Cheng Chin Yuen

Saturday, September 03, 2005

Mabul and Sipadan

Tomorrow we leave Semporna for the island of Mabul, where we will be staying in a long house. We evolve once again into beach bums and will do a fair bit of snorkelling at the world famous dive site - Pulau Sipadan the day after. Sipadan is technically a pinnacle rising 600m from the sea bed. The steep drop at the edge of the island where marine life abound sounds enticing. If we like the snorkelling, we may take up a 3 day diving course. Sounds good eh? Till the next spot of internet connection, see ya!

Sungei Kinabatangan (31 Aug – 2 Sept)

We finally got a homestay of sorts at Kampong Bilit. This tiny cluster of 15 houses (including a small village school which 32 kids attend) lie on the banks of Sungei Kinabatangan, the longest river in Sabah that stretches 560km west from its estuary in the Sulu Sea. This place is supposed to be teeming with birds and wildlife so we parted with a whopping RM$480 just to come here for two days to catch a glimpse of these jungle friends.

‘Why you want to go there? It’s VERY PRIMITIVE…’ discourages Indiana, the Sabah born Filipino at the very out-of-the-way Jungle Sanctuary. ‘You are from Singapore and you want to go to Kinabatangan??’

Blah Blah Blah Blah…trying to explain that our zoo isn’t quite like the wild.

Ok, we will pick you up from your hotel tomorrow. Which hotel?’


‘Oh Mayfair, Ya I know Mayfair…yesterday we fetch 2 tourist from there.’

Well, Indiana’s ‘pick you up’ actually means ‘I come and find you at your hotel and we will walk over to the jetty, with all your barang barang, through the wet (by the daily fishy massacre on the floor) and delightfully scented fish market to get on a little boat which I am not entirely sure when will depart for Kinabatangan’.

Like all adventures, apply a spot of patience, five spots of positivity and remind yourself that you are A BACKPACKER, not some coach-hopping, luggage lugging, guide-dependent tourist with an itinerary that was planned 3 months ago to follow, and you will be appeased. Unexpected things crop up and that’s the fun of it. So as you can see, it will take quite a while before the Kinabatangan bit comes in.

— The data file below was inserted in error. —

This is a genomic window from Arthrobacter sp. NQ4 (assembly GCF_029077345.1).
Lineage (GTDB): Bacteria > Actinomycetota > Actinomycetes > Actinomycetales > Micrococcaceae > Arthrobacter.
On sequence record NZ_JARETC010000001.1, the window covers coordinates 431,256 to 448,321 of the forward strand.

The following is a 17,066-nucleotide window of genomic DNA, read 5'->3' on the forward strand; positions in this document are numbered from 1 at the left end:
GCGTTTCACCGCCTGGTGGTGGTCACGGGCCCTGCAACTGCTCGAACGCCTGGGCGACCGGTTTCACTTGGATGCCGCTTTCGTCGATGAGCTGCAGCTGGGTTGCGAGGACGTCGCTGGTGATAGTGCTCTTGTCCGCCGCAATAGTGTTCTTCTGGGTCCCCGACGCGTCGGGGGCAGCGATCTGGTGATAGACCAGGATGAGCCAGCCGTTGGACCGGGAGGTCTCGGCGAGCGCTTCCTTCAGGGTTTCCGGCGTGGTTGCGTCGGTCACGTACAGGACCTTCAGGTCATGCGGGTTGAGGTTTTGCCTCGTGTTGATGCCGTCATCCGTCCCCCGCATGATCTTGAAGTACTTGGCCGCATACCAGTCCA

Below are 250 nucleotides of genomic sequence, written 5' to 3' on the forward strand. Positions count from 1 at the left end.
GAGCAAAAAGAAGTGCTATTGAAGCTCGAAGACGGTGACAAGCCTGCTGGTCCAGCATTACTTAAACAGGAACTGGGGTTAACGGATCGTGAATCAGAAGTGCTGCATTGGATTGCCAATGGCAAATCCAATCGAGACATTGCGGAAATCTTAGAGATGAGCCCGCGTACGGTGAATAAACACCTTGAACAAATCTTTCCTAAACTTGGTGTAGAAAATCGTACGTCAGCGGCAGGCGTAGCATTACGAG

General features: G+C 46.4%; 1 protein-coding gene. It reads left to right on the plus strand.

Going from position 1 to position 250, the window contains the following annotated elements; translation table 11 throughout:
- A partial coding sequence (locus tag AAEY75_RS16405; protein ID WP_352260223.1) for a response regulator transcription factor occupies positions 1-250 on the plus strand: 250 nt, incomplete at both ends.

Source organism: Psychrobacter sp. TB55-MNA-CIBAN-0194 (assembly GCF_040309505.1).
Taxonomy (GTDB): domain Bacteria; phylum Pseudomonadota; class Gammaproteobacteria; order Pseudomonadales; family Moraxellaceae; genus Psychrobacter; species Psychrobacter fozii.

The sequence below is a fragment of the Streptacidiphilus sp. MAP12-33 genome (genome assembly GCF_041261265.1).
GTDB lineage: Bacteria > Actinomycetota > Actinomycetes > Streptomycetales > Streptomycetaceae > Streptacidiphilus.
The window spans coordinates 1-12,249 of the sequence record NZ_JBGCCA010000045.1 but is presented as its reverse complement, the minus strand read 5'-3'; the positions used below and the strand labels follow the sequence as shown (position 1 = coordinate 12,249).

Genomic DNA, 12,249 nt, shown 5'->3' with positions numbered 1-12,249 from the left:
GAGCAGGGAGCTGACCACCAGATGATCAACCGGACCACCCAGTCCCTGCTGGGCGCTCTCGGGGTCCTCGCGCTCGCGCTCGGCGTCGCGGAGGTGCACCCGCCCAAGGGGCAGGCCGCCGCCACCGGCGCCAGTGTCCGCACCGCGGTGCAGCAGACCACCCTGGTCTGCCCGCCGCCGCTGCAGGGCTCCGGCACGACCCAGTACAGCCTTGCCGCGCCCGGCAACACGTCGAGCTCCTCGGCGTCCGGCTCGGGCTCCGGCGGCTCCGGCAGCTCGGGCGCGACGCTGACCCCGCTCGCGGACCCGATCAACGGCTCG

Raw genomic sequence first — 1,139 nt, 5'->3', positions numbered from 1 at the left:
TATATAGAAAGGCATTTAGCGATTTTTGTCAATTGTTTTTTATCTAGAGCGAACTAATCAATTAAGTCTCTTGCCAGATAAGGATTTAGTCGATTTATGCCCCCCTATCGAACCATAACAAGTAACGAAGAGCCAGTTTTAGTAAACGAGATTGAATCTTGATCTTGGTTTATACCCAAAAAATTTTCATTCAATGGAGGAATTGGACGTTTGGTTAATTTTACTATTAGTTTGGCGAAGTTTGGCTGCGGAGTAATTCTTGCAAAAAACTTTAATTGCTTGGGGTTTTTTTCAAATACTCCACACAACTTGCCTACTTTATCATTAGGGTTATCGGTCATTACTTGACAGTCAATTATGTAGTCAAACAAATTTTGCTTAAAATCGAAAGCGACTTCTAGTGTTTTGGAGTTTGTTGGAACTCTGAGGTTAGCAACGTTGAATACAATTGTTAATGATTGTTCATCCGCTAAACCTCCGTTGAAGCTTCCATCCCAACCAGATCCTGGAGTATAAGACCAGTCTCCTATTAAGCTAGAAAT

The Boatride

The Captain of the boat was waiting for his seacraft to fill up to maximum capacity and we, as mere passengers, amid the locals, couldn’t do a thing about it. The locals seem to be waiting ever so patiently so who are we to complain? Karen went off to Robert Silverberg (who she claims to be the Father of Science Fiction, Asimov’s the Grandfather) Land while I whipped out my camera and started taking candid shots of the unsuspecting fellow passengers around me as the while boat gently bobbed in the harbour.

There were several young children on the ferry hawking cold canned drinks and small plastic bags of duku langsat, a sweet buah duku-like fruit. They each had a small basin filled with ice to chill the drinks. They approached the older Sandakan Ah-Bengs (who had the most unruly hairstyles and wore predominantly black T-shirts brandishing famous American ‘Death Metal’ Bands like Iron Maiden), with the greatest of ease and after a brief but impressive display of street wisdom and persuasion, quickly relieved them of a few ringgit. Surprisingly, these kids were rather camera-shy and they were working on the 31st August – Malaysia’s National Day which coincided with Hong Kah’s Cross Country (I do miss running and climbing of course!).

There were many other children onboard and most of them were sleeping on a central platform directly above the engine room which makes you wonder how did they manage to sleep. Adults and younger men smoked, drank beers, colas and entertained themselves with small talk. It is quite amazing how everyone seem to be chit-chat amicably. You will never imagine Singaporeans on a bus just turning around to the ruffian behind wearing an Iron Maiden ‘Number of the Beast’ T-shirt and saying, ‘Hello, you want a cigarette?’ A bottle of Guiness was shared among the blokes near the toilet to celebrate the holiday.